Directing Your Child’s Religious and Moral Upbringing

Children praying

Our children are one of the great joys in our lives. They are also one of our greatest sources of stress and anxiety. We feel the tremendous sense of responsibility to raise them well and to pass along our values and wisdom to them.

Parents don’t always see eye to eye when it comes to these values. They may come from different religious backgrounds, different cultures, or from wildly different upbringings. It may be a salient source of contention in the family. So when parents separate, these differences can become far worse. For the sake of your children, it is necessary to take an informed and thoughtful approach to address these issues.

Legal versus Physical Custody

Child custody is broken into two general forms, “legal custody” and “physical custody”. Physical custody is generally at the forefront of parents’ minds—encompassing the right to have physical care or visitation with the child. In contrast, legal custody cannot be overlooked, as it involves critical rights of making decisions about your child, directing their religious and moral upbringing, and receiving information about your child.

Legal custody can come in two forms: sole legal custody and joint legal custody. Sole legal custody places the majority of this decision-making authority in the hands of one parent, while joint legal custody means that the rights are shared or split between the parents. However, a Court may award joint legal custody, but grant one parent more authority to make certain decisions. Courts have wide discretion to award legal custody based on the child’s best interest.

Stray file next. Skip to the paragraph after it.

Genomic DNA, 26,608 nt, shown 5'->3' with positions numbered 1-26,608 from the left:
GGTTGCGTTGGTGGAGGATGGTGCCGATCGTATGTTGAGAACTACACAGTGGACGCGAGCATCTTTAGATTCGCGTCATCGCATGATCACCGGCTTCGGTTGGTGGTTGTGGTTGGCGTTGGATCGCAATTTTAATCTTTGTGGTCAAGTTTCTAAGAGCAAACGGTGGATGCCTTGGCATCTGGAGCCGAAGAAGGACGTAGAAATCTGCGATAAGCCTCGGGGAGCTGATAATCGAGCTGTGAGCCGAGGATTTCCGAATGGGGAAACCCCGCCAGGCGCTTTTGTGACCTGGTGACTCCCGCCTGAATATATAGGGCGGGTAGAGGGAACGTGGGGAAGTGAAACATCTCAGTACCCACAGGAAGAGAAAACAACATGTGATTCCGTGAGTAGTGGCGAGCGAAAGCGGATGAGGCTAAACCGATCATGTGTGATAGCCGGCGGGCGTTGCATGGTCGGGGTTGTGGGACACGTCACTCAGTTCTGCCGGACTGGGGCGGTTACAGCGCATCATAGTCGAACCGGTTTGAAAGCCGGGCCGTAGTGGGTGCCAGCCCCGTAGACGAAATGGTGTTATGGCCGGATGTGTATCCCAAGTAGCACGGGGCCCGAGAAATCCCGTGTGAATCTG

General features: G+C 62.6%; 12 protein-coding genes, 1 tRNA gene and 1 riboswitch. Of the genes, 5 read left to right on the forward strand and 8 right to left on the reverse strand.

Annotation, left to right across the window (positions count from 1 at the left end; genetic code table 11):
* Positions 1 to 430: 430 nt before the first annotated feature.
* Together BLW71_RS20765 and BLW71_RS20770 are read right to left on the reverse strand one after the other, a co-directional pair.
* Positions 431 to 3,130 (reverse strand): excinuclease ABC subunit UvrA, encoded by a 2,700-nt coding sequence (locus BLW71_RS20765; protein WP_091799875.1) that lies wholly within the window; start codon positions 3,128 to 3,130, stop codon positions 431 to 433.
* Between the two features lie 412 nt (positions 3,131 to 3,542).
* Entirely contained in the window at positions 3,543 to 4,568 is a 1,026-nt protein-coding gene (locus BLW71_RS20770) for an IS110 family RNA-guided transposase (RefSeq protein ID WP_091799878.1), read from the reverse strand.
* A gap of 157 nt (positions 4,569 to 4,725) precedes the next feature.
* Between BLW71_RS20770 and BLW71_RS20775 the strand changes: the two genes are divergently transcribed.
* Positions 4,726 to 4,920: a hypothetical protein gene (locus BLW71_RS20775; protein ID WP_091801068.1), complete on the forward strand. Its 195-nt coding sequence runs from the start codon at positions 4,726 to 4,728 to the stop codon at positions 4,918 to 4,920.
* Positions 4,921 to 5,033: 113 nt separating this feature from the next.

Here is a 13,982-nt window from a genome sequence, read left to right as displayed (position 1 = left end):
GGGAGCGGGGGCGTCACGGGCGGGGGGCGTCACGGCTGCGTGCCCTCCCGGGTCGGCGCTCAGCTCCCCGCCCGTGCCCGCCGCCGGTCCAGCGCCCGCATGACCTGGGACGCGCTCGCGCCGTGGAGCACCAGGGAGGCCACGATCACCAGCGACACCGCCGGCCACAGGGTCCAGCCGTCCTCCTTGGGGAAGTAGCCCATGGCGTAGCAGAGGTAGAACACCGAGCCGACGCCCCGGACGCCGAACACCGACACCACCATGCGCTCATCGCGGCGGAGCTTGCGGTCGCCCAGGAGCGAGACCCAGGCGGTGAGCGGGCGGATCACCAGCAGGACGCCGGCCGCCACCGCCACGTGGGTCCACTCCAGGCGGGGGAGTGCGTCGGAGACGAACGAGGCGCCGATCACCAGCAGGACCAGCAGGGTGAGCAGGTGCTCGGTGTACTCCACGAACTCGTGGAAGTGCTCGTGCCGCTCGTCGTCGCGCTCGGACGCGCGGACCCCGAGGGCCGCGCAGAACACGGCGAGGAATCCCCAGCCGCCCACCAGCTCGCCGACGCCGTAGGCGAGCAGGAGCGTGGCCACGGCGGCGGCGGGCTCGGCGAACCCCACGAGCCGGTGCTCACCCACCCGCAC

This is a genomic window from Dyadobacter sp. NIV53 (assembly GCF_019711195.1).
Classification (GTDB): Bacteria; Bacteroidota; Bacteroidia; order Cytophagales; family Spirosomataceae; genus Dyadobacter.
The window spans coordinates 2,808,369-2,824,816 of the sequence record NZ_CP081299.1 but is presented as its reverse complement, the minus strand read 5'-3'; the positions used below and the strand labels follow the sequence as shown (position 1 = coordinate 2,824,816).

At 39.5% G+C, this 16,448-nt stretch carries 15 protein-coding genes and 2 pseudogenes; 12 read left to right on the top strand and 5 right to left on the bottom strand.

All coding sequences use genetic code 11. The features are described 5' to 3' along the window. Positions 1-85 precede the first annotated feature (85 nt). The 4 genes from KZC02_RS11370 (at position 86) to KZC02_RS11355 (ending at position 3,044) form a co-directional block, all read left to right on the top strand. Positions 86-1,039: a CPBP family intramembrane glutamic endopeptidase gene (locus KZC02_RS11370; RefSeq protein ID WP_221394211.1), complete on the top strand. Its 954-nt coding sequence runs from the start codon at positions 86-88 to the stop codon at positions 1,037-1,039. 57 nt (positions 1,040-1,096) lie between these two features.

Courts want normalcy and stability for children. For example, if there is an incredible tension where the court does not believe that the parents can reasonably share this decision-making authority without constant conflict, it can name one parent the sole legal custodian.

Negotiating an Agreement

A legal agreement is the most effective way to address differences in parents’ beliefs about their children’s religious and moral upbringing. Of course, both parents have to enter the process with an understanding that they will not get everything they want and that they will have to abide by the agreement. An agreed parenting plan with specific and clear terms regarding these issues and how to resolve conflicts can go a long way toward maintaining a peaceful childhood while respecting each parent’s values.

Viloria, Oliphant, Oster & Aman L.L.P. Will Fight for You

At Viloria, Oliphant, Oster & Aman, L.L.P., our attorneys have a full appreciation of what your children mean to you. Our attorneys have a track record of success and are committed to fighting for your rights as a parent. Let us stand by you. Call Viloria, Oliphant, Oster & Aman L.L.P. today at (775) 227-2280 to schedule an appointment or contact our office through our website.

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